This means that over 120,000 drivers from countries such as China, India and Nepal will now be required to complete the tests prior to obtaining valid licences.

The reform is to address issues with visitors utilising foreign licences to escape penalties, which are automatically triggered when using NSW driver’s licences.

There are evidently difficulties experienced by authorities within tracking the offences of a driver which might have occurred on an international licence in NSW.

It was also difficult to ensure that a driver has adequate skills, with training and testing standards different across overseas countries.

Therefore, from November 2022, both Australian residents and overseas visitors will be required to obtain an NSW driver’s licence within 3 months to ensure they are driving with a valid licence.

Penalty for Driving Unlicenced in NSW

As per section 53 of the Road Transport Act 2013 (NSW), a person must not drive a motor vehicle on a road, or employ or permit another person to do so, without holding a valid driver’s licence.

A maximum penalty of a $2,200 fine is applicable.

There is no mandatory disqualification period outlined in the legislation for this offence, if the driver has held any kind of licence within the past five years.

However, the court is able to impose a discretionary disqualification period if it is deemed appropriate, in the circumstances.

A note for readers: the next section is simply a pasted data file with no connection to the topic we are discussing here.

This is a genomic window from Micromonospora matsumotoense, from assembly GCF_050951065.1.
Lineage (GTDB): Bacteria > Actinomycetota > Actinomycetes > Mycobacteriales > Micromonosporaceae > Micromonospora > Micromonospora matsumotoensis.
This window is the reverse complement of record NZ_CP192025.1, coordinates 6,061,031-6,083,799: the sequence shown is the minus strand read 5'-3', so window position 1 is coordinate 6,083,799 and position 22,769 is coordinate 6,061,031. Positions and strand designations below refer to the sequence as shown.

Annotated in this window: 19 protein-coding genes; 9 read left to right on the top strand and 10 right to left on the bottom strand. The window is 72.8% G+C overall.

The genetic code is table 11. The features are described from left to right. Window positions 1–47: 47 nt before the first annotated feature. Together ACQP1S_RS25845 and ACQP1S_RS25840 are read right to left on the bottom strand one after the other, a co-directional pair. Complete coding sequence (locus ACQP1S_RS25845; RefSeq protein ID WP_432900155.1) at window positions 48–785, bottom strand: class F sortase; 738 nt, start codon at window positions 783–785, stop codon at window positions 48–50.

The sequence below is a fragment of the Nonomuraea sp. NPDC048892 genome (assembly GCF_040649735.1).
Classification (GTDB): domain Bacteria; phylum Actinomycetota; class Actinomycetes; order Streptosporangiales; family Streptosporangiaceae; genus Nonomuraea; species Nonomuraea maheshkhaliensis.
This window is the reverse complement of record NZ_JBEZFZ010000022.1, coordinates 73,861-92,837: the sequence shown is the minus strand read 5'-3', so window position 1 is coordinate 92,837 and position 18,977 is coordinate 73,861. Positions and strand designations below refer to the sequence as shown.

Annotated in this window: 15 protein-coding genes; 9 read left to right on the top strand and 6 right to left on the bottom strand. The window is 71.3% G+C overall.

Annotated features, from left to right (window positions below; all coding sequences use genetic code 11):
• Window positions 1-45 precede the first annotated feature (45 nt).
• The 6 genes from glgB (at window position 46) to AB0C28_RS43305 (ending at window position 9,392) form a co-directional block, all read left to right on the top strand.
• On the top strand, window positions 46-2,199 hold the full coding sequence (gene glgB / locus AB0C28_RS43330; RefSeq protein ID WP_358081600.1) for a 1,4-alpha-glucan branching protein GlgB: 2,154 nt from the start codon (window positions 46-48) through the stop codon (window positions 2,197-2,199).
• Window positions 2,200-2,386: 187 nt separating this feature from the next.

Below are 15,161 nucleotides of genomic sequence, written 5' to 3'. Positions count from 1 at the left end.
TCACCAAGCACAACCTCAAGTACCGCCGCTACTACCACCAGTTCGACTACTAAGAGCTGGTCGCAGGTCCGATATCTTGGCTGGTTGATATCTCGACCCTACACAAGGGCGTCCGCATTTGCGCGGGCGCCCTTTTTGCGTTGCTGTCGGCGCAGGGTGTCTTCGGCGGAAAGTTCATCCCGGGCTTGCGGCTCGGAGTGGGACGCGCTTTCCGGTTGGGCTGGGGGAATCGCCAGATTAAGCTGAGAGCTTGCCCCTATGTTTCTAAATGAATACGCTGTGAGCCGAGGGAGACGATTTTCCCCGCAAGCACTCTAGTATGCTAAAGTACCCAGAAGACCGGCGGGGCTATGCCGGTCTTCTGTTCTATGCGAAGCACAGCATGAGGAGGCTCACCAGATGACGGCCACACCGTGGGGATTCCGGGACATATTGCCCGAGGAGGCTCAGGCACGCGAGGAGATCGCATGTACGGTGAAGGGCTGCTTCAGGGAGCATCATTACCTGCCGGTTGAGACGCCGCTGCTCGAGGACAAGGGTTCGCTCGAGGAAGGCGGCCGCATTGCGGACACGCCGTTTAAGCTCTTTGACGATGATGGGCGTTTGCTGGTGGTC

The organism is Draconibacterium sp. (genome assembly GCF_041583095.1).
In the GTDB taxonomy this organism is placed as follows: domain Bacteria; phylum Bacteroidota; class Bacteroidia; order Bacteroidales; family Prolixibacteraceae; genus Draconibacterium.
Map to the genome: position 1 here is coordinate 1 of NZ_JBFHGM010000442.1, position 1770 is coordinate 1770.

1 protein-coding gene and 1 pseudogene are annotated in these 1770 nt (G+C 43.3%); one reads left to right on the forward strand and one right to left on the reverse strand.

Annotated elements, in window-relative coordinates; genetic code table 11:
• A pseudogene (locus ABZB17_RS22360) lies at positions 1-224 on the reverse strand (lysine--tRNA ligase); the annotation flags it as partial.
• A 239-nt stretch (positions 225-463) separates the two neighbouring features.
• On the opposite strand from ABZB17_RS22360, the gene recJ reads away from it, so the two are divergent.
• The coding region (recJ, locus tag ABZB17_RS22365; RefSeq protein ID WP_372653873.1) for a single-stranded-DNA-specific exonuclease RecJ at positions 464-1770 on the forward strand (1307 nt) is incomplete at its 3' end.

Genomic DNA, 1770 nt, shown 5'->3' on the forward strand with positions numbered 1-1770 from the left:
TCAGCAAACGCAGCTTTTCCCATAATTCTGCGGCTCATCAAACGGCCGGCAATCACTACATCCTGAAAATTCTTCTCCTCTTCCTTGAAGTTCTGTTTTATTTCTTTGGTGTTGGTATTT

The use of foreign licences in NSW is outlined in regulation 96 of the Road Transport (Driver Licensing) Regulation 2017 (NSW).

When utilised in interim periods, foreign licences must be valid and current, as well as in English (or have an accompanying English translation).

However, a driver will cease to have driving privileges provided by a foreign licence in NSW, where:

  • they are suspended or disqualified from driving a motor vehicle in any part of Australia or another country,
  • they would, if applying for a licence, be refused because of a failure to meet the conditions of reinstatement of a driver licence after cancellation, and
  • if, in the reasonable opinion of Transport for NSW, the visiting driver is not a fit and proper person to drive a motor vehicle or their ability to drive safely is impaired due to a permanent or long-term injury or illness.

Furthermore, a driver will also cease to be able to utilise a foreign licence where they would be suspended due to incurring 13 or more demerit points, or due to speeding offences or alcohol or other drug related driving offences if they were to hold an NSW driver’s licence.

Click here for an outline on driving without carrying a licence nsw.

In the event that one of these factors is relevant, drivers will be provided with a notice stating:

  • that they are, for a period specified in the notice, no longer exempt from the requirement to hold an NSW driver ‘s licence,
  • the reasons why they are no longer exempt,
  • the period in which they are ineligible to hold an NSW driver licence (if any), and
  • whether they are able to take action to regain the exemption.
Published on 05/12/2022

AUTHOR Criminal Defence Lawyers Australia

Criminal Defence Lawyers Australia are Leading Criminal Defence Lawyers, Delivering Exceptional Results in all Australian Courts.